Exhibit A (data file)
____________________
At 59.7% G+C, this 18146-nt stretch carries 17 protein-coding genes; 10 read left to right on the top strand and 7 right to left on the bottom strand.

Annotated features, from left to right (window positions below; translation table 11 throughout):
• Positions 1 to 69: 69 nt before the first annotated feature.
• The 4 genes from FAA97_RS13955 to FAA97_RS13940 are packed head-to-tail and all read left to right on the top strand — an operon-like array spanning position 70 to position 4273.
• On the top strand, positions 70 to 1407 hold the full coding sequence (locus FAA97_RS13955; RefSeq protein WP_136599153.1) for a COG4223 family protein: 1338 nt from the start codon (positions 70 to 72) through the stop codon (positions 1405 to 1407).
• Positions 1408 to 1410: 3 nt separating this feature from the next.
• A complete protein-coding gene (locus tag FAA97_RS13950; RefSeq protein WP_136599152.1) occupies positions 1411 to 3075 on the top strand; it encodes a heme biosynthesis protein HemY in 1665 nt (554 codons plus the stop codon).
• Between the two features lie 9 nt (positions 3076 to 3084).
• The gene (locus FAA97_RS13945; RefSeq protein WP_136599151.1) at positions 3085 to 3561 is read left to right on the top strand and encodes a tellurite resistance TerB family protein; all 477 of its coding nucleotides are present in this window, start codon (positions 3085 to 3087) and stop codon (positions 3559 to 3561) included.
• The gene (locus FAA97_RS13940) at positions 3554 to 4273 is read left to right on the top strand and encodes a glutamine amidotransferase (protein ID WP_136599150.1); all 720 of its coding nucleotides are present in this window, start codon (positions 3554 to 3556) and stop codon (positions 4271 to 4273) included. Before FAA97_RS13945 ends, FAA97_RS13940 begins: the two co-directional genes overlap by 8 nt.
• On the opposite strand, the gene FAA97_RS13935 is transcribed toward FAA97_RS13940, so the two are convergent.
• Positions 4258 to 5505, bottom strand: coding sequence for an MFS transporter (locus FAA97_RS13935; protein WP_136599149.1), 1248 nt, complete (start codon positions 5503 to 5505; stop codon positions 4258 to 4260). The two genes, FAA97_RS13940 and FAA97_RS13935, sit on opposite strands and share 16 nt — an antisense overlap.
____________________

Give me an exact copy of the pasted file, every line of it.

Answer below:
At 59.7% G+C, this 18146-nt stretch carries 17 protein-coding genes; 10 read left to right on the top strand and 7 right to left on the bottom strand.

Annotated features, from left to right (window positions below; translation table 11 throughout):
• Positions 1 to 69: 69 nt before the first annotated feature.
• The 4 genes from FAA97_RS13955 to FAA97_RS13940 are packed head-to-tail and all read left to right on the top strand — an operon-like array spanning position 70 to position 4273.
• On the top strand, positions 70 to 1407 hold the full coding sequence (locus FAA97_RS13955; RefSeq protein WP_136599153.1) for a COG4223 family protein: 1338 nt from the start codon (positions 70 to 72) through the stop codon (positions 1405 to 1407).
• Positions 1408 to 1410: 3 nt separating this feature from the next.
• A complete protein-coding gene (locus tag FAA97_RS13950; RefSeq protein WP_136599152.1) occupies positions 1411 to 3075 on the top strand; it encodes a heme biosynthesis protein HemY in 1665 nt (554 codons plus the stop codon).
• Between the two features lie 9 nt (positions 3076 to 3084).
• The gene (locus FAA97_RS13945; RefSeq protein WP_136599151.1) at positions 3085 to 3561 is read left to right on the top strand and encodes a tellurite resistance TerB family protein; all 477 of its coding nucleotides are present in this window, start codon (positions 3085 to 3087) and stop codon (positions 3559 to 3561) included.
• The gene (locus FAA97_RS13940) at positions 3554 to 4273 is read left to right on the top strand and encodes a glutamine amidotransferase (protein ID WP_136599150.1); all 720 of its coding nucleotides are present in this window, start codon (positions 3554 to 3556) and stop codon (positions 4271 to 4273) included. Before FAA97_RS13945 ends, FAA97_RS13940 begins: the two co-directional genes overlap by 8 nt.
• On the opposite strand, the gene FAA97_RS13935 is transcribed toward FAA97_RS13940, so the two are convergent.
• Positions 4258 to 5505, bottom strand: coding sequence for an MFS transporter (locus FAA97_RS13935; protein WP_136599149.1), 1248 nt, complete (start codon positions 5503 to 5505; stop codon positions 4258 to 4260). The two genes, FAA97_RS13940 and FAA97_RS13935, sit on opposite strands and share 16 nt — an antisense overlap.